The Art of Fiction was a famous essay by Henry James, from 1885. This blog is written by Adrian Slatcher, who is a writer amongst other things, based in Manchester. His poetry collection "Playing Solitaire for Money" was published by Salt in 2010. I write about literature, music, politics and other stuff. You can find more about me and my writing at www.adrianslatcher.com
Sunday, May 11, 2008
Post-Amisian Misogyny in Female Characterisation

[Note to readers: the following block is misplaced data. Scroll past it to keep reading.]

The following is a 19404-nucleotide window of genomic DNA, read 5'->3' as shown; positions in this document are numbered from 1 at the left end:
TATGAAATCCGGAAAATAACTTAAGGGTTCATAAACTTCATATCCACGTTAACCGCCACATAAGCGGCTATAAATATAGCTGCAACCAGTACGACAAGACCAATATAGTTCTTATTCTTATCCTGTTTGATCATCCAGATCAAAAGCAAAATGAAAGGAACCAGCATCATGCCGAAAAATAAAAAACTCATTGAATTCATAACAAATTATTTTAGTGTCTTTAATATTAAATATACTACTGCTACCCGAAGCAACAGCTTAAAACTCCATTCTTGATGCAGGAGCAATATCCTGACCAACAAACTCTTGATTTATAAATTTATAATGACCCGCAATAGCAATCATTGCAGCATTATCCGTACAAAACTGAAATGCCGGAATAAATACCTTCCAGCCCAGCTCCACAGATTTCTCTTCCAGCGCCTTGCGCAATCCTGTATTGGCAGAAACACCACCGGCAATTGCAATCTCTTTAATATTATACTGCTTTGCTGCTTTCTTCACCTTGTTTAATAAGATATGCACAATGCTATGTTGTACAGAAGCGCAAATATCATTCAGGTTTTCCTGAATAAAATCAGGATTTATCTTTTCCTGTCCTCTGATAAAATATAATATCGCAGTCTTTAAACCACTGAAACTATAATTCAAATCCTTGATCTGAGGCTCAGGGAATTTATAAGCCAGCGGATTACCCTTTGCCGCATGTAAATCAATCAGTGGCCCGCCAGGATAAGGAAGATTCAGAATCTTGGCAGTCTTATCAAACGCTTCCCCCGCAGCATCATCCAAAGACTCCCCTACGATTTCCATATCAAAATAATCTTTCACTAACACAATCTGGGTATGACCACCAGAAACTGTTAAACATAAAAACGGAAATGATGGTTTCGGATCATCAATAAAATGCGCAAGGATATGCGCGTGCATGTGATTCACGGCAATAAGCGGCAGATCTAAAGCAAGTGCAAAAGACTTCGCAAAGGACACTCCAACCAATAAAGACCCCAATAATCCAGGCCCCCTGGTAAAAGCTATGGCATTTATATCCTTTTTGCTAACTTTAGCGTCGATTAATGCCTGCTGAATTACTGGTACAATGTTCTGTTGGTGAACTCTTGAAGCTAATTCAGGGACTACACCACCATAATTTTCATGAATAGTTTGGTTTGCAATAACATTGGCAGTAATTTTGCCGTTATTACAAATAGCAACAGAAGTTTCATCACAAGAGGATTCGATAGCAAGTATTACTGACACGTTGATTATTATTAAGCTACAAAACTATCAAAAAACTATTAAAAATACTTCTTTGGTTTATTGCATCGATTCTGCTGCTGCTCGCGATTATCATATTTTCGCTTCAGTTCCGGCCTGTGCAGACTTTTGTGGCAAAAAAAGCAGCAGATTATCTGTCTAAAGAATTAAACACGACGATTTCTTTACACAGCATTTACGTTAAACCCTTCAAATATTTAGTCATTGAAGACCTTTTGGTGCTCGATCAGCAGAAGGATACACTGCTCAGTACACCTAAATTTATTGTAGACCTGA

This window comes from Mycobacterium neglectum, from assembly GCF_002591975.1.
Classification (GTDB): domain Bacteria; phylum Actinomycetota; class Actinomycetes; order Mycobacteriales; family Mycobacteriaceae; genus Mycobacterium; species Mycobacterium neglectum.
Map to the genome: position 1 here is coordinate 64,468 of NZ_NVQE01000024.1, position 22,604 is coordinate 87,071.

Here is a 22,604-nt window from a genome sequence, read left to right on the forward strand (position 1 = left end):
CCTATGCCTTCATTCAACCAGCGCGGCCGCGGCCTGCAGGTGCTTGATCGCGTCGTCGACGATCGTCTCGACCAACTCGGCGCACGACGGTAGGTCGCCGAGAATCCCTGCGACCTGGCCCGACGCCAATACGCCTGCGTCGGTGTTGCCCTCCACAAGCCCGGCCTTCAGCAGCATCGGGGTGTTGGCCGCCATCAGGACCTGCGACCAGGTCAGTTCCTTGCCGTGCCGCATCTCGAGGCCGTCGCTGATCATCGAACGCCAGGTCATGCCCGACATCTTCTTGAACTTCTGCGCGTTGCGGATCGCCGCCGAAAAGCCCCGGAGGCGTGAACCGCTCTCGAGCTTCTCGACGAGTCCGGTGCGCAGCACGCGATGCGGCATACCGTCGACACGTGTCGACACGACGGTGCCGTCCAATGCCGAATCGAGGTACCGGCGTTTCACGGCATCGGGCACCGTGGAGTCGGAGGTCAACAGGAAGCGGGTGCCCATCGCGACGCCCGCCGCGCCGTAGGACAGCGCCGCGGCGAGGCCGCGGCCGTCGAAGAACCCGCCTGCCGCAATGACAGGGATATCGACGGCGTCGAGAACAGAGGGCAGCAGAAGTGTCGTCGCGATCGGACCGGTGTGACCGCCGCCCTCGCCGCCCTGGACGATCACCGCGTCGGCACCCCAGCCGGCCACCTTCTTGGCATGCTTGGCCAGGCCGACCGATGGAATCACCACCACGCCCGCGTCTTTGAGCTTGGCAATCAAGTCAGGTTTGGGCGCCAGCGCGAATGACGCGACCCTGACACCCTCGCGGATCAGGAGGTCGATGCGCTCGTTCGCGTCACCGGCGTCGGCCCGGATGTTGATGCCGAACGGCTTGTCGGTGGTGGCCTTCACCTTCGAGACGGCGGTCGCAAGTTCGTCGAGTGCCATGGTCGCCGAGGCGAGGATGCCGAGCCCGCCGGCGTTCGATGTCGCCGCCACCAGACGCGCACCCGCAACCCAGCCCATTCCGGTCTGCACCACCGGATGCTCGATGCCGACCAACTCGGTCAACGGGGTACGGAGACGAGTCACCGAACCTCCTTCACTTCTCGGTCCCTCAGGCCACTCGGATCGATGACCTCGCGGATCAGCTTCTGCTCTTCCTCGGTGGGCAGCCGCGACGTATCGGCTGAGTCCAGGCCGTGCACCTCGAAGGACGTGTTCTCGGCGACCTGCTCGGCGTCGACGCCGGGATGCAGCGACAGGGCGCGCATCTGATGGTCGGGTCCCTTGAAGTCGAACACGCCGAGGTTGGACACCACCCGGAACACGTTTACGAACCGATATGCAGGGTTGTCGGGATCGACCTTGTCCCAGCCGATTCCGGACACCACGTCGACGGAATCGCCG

I've been watching the sitcom "Peep Show" - it's now on its 5th series but somehow it had passed me by. Back in 1998, whilst studying on my MA, our tutors got one of the students from a previous year, Sam Bain, and his writing partner, Jesse Armstrong to come and talk to us. They were a "comedy duo" in the they finished each other sentences, and were writing together - with quite a clear sense of this as a career path. They had something in development or as a pilot. It was interesting, but a little offcentre given that ours was a novel writing course, but both of our tutors tended to prefer their students "funny". Anyway, that pilot (a Jane Austen spoof, if I remember rightly) may never have got them anywhere, but I'd hear mention of Sam now and then as the years rolled by. Then I read about the new series and there was a big feature with the writers. For despite starring Mitchell and Webb, its Bain and Alexander who write the majority of it. So I've been enjoying watching past "Peep Shows" these last couple of weeks; but its also been a little too much . These are definitely Men Behaving (a little bit) Badly, but its slightly darker, slightly more surreal, certainly more misanthropic. These are males in that great dysfunctional British comedy tradition; yet, with, I guess, a London-centric 21st century view of sex as something that's always on tap. And this is where I've felt a little soiled having watched the shows back-to-back. The female characters in the show, though well-acted and important foils for the dysfunctional males, are all, I realise, sex objects. There's not a single female on the show who is not primarily there as a possible shag for the boring Mark or lazy Jess. Whether its a fifteen year old at a party, the mother of your friend's fiancee, or the girl in the shoe shop, every woman in the series is a potential shag. And yes, I know that its a comedy, and the joke's so often on Mitchell and Webb, but I'm wondering if this is what we've ended up with, a certain post-Amisian misogyny in female characterisation. Compare with the much-derided "2 Pints of Lager and a packet of crisps" where the actresses are generally funny, have a voice, want sex on their terms, have relationships (and children), and aren't on a perpetual stag weekend, and there's something a little queasy about "Peep Show's" relentlessness. It's a little too dark to be generally funny - and though one has to admire the general tone of the show (it pioneered the idea of leaving large bits of the story out, so, for instance Mark and Sophie's relationship we only see in snippets), I'm reminded of meeting the writers all those years ago, and the jokey mateyness, the metropolitan self-confidence, the TV mentality, and feel a little saddened that what is in many ways a sophisticated sitcom has an inbuilt flaw similar to lads down the pub on a friday night; whilst at the same time knowing that in its portrayal of the contemporary male it may be overdone, but it's not entirely untrue. But then again, I never quite understood how Frank Spencer got Betty to marry him in the first place. And yes, I do know its a comedy.